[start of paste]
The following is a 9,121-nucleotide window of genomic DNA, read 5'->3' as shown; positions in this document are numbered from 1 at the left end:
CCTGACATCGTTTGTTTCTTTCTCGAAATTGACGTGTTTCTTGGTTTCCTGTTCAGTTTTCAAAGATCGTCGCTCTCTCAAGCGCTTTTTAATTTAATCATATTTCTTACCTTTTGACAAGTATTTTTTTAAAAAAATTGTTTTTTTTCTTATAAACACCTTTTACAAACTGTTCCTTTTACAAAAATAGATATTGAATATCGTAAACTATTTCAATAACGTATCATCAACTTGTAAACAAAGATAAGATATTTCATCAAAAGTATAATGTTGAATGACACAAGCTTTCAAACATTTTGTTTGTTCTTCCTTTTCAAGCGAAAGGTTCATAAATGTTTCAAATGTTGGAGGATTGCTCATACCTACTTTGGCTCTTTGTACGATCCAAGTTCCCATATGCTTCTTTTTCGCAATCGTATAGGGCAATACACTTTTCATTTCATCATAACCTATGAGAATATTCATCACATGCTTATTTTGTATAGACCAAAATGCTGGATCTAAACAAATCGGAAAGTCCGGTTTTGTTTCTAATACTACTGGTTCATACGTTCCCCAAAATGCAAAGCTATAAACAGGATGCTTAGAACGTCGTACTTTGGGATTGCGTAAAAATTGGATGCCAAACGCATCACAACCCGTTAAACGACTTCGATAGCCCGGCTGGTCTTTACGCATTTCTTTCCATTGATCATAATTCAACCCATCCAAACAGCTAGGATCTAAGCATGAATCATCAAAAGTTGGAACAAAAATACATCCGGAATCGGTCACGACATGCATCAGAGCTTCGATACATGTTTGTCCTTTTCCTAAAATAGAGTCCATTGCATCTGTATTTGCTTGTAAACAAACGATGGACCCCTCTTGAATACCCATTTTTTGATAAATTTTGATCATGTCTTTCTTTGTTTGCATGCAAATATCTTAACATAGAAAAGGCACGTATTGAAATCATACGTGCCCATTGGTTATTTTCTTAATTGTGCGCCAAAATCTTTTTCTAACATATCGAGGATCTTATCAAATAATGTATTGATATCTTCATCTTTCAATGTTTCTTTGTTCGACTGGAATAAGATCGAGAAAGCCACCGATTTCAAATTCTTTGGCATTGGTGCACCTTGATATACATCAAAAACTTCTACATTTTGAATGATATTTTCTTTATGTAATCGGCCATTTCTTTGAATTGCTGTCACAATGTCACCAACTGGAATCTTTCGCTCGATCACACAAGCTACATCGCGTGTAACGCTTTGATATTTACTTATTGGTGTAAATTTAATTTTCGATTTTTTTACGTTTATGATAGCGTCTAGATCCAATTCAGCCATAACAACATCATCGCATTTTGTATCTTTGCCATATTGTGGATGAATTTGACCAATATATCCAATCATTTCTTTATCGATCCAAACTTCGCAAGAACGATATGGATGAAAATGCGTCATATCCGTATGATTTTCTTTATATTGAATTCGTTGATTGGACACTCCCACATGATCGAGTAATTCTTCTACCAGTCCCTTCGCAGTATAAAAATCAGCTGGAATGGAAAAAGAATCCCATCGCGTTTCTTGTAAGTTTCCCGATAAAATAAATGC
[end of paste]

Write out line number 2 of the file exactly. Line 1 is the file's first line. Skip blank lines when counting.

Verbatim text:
CCTGACATCGTTTGTTTCTTTCTCGAAATTGACGTGTTTCTTGGTTTCCTGTTCAGTTTTCAAAGATCGTCGCTCTCTCAAGCGCTTTTTAATTTAATCATATTTCTTACCTTTTGACAAGTATTTTTTTAAAAAAATTGTTTTTTTTCTTATAAACACCTTTTACAAACTGTTCCTTTTACAAAAATAGATATTGAATATCGTAAACTATTTCAATAACGTATCATCAACTTGTAAACAAAGATAAGATATTTCATCAAAAGTATAATGTTGAATGACACAAGCTTTCAAACATTTTGTTTGTTCTTCCTTTTCAAGCGAAAGGTTCATAAATGTTTCAAATGTTGGAGGATTGCTCATACCTACTTTGGCTCTTTGTACGATCCAAGTTCCCATATGCTTCTTTTTCGCAATCGTATAGGGCAATACACTTTTCATTTCATCATAACCTATGAGAATATTCATCACATGCTTATTTTGTATAGACCAAAATGCTGGATCTAAACAAATCGGAAAGTCCGGTTTTGTTTCTAATACTACTGGTTCATACGTTCCCCAAAATGCAAAGCTATAAACAGGATGCTTAGAACGTCGTACTTTGGGATTGCGTAAAAATTGGATGCCAAACGCATCACAACCCGTTAAACGACTTCGATAGCCCGGCTGGTCTTTACGCATTTCTTTCCATTGATCATAATTCAACCCATCCAAACAGCTAGGATCTAAGCATGAATCATCAAAAGTTGGAACAAAAATACATCCGGAATCGGTCACGACATGCATCAGAGCTTCGATACATGTTTGTCCTTTTCCTAAAATAGAGTCCATTGCATCTGTATTTGCTTGTAAACAAACGATGGACCCCTCTTGAATACCCATTTTTTGATAAATTTTGATCATGTCTTTCTTTGTTTGCATGCAAATATCTTAACATAGAAAAGGCACGTATTGAAATCATACGTGCCCATTGGTTATTTTCTTAATTGTGCGCCAAAATCTTTTTCTAACATATCGAGGATCTTATCAAATAATGTATTGATATCTTCATCTTTCAATGTTTCTTTGTTCGACTGGAATAAGATCGAGAAAGCCACCGATTTCAAATTCTTTGGCATTGGTGCACCTTGATATACATCAAAAACTTCTACATTTTGAATGATATTTTCTTTATGTAATCGGCCATTTCTTTGAATTGCTGTCACAATGTCACCAACTGGAATCTTTCGCTCGATCACACAAGCTACATCGCGTGTAACGCTTTGATATTTACTTATTGGTGTAAATTTAATTTTCGATTTTTTTACGTTTATGATAGCGTCTAGATCCAATTCAGCCATAACAACATCATCGCATTTTGTATCTTTGCCATATTGTGGATGAATTTGACCAATATATCCAATCATTTCTTTATCGATCCAAACTTCGCAAGAACGATATGGATGAAAATGCGTCATATCCGTATGATTTTCTTTATATTGAATTCGTTGATTGGACACTCCCACATGATCGAGTAATTCTTCTACCAGTCCCTTCGCAGTATAAAAATCAGCTGGAATGGAAAAAGAATCCCATCGCGTTTCTTGTAAGTTTCCCGATAAAATAAATGC